Challenges of Open and Distance Learning in Kenya: The Case of Public Universities
Paul A. Opondo1& John K. Boit2
1-Moi University, Kenya
Citation: KIBU Conference (2017). Innovative Research and Knowledge for Global Competitiveness and Sustainable Development. Proceedings of 2nd Interdisciplinary International Scientific Conference 14 – 15 June 2017. Kibabii University Main campus, Bungoma Kenya. ISBN: 978-9966-59-011-4
Kenyan education policy is based on a number of legislations including the constitution of Kenya (1961), Education Act (1968), Children Act (2001) and sessional paper no. 11 of 2005 on policy framework for education and training, among others, all of which commit the government to the provisions of at least 12 years of compulsory, free and continuous schooling to the Kenyan children (Government of Kenya, 2008). So far, however, no specific act or directive deals with Distance learning per se. Our policy on DE are far behind South Africa and even post-conflict Rwanda who have prepared very proactive policy documents to increase access via open and distance learning. This is due to various structural challenges that this paper attempts to discuss
The ODL is defined as an education programme in which the learners are separated from the instructional phase or a teacher either is space or in time, for a significant portion of their learning. In addition, learning is accredited by an institution or agency, they use print, video and audio cassettes or is computer based. Also there is teacher-learner interaction and possibility of face to face meetings for consultations (Commonwealth of Learning, 2000). The basic principles of distance education include, flexibility in increasing access to and equity in education, a variety of ways are used by the provider to open access to credible learning opportunities to a diverse range of learners by preparing learner friendly modules or teaching learning materials and there is also use of various strategies of delivery such as guided self-study and a variety of media. ODL methods encourage learning as a resource in itself, it also fosters autonomous learning, placing the responsibility on the learner rather than the teacher hence enhancing the spirit of enquiry. In addition there is proper relevant course design good for the learner, which makes the process of learning a lifelong process. As result, learning becomes an ongoing, permanent practice relevant to the ever-changing needs of the labour market and national economies. It is a learner centered education system that increases access to knowledge and information. It provides learning opportunities to the adult working and ambitious ones especially at the higher levels of learning such as diploma, degree and postgraduate levels.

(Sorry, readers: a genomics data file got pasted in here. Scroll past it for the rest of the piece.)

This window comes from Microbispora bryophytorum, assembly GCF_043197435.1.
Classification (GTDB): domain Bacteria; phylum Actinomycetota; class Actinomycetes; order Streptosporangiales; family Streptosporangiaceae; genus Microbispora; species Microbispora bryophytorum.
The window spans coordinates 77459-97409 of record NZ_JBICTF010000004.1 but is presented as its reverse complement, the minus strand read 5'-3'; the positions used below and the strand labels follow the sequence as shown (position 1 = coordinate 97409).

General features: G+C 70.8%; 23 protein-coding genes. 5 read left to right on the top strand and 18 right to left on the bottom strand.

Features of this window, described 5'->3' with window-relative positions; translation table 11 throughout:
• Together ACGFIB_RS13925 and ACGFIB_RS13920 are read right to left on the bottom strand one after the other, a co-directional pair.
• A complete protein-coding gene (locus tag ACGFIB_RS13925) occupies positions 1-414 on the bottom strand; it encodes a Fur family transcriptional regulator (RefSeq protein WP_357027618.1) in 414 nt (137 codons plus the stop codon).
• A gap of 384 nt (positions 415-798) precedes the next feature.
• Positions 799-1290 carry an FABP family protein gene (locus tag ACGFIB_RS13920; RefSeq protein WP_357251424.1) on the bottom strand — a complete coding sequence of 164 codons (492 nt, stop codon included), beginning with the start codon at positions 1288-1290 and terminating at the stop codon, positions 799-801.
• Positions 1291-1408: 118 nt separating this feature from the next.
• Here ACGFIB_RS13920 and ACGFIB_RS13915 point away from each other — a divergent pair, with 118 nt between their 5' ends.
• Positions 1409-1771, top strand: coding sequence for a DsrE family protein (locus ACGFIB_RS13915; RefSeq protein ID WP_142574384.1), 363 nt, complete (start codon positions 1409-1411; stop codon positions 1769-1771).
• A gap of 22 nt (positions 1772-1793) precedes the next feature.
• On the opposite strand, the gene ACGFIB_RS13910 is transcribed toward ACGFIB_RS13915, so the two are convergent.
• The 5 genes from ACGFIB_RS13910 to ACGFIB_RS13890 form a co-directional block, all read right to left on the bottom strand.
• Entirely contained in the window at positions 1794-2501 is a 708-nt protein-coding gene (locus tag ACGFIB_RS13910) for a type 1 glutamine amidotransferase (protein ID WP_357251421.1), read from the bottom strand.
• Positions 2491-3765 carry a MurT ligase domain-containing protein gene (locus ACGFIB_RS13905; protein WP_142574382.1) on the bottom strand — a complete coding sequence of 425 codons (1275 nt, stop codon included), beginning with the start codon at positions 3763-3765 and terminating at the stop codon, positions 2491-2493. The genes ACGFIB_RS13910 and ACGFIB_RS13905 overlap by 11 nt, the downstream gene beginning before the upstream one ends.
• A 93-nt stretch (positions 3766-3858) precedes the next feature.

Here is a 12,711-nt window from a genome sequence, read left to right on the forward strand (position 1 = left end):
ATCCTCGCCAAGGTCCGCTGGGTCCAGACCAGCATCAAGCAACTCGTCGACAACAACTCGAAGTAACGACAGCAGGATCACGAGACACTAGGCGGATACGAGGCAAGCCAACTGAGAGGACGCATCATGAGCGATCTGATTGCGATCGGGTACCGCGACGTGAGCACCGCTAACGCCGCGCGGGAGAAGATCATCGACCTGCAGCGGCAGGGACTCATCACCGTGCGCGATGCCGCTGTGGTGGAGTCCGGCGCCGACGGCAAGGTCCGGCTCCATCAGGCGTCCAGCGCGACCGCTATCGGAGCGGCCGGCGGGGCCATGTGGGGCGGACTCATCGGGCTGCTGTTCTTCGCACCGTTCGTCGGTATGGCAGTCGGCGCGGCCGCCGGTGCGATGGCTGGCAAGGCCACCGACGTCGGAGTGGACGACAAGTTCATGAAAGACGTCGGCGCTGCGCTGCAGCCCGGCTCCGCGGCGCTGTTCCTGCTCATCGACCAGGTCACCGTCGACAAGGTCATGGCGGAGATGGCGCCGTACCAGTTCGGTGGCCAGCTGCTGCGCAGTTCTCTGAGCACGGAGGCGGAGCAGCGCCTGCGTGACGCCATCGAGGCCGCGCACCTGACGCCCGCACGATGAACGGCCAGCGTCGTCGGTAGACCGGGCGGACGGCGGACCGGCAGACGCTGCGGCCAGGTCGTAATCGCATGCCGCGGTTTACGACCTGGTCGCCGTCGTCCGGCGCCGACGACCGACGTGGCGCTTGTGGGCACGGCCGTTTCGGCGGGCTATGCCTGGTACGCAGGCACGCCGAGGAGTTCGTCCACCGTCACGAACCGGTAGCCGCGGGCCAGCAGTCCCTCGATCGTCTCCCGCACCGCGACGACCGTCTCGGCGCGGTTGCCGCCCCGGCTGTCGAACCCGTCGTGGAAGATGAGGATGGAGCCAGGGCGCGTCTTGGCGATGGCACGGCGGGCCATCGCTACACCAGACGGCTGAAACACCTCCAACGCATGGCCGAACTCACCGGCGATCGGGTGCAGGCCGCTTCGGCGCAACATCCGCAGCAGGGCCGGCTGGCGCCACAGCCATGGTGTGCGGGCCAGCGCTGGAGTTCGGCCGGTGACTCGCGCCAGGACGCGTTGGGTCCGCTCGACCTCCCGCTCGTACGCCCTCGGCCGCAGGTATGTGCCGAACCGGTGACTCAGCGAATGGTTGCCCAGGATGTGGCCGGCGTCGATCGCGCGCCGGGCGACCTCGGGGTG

In Kenya we have a PSSP or privately sponsored and self-sponsored programmes-programmes for those who are qualified to join the university but are not join due space problems. Such students could benefit from long distance education but are currently admitted on the basis of self-sponsorship and payment of tuition fees. There is also the school based programmes to offer degree and diploma courses for school teachers teaching in primary schools, who attend college only when schools are closed in the months of April, August and December. Yet such courses could be handled best under ODL. This can go in line with the reforms in the Ministry of Education. Moi University has begun Masters in Public Administration (MPA) programmes for the senior civil servants like Permanent secretaries in the various ministries and District officers on line. The MPA course have been running as evening classes but by making it an ODL course we hope to bring more students on course and train more staff for the government under our new constitution. Those enrolled attend classes in in the evenings after office hours for the stipulated maximum number of hours before sitting for the requisite exams and then writes a project paper before graduating in two years. This has increased access for several senior government officers, for example, in the 2009/2010 academic year at Moi University, twenty District Officers (DO) and District Commissioners graduated with MPA degrees in the department of History, Political Science and Public Administration, then under the leadership of the veteran scholar, Prof. J J Okumu. This programme is based on teacher learner interaction and has more learner autonomy in doing research and writing of the project paper.
The rationale of open learning is based on the fact that all learning cannot take place in the classroom. There are times when learners will be reading, thinking, using or talking about the learning outside the class room (Jensen, 2001). Jensen states that, DE is learning which takes place while the teacher and the learner are separated time, distance or both. Parallel or self-sponsored students in public universities have also benefited from government sponsorship through Higher Education Loans Board (HELB), which gives loans to students to support their tuition and accommodation.
ODEL can be explained through various theoretical approaches such as Jean Piaget’s constructivist theory, which emphasizes on the construction of knowledge by individuals hence involving learners in learning process. Another concept is Vygotsky’s social constructivist theory, which puts more emphasis on construction of knowledge in collaboration with others as stressed in group activities, for example in a class room situation, thus exposing learners to multiple viewpoints.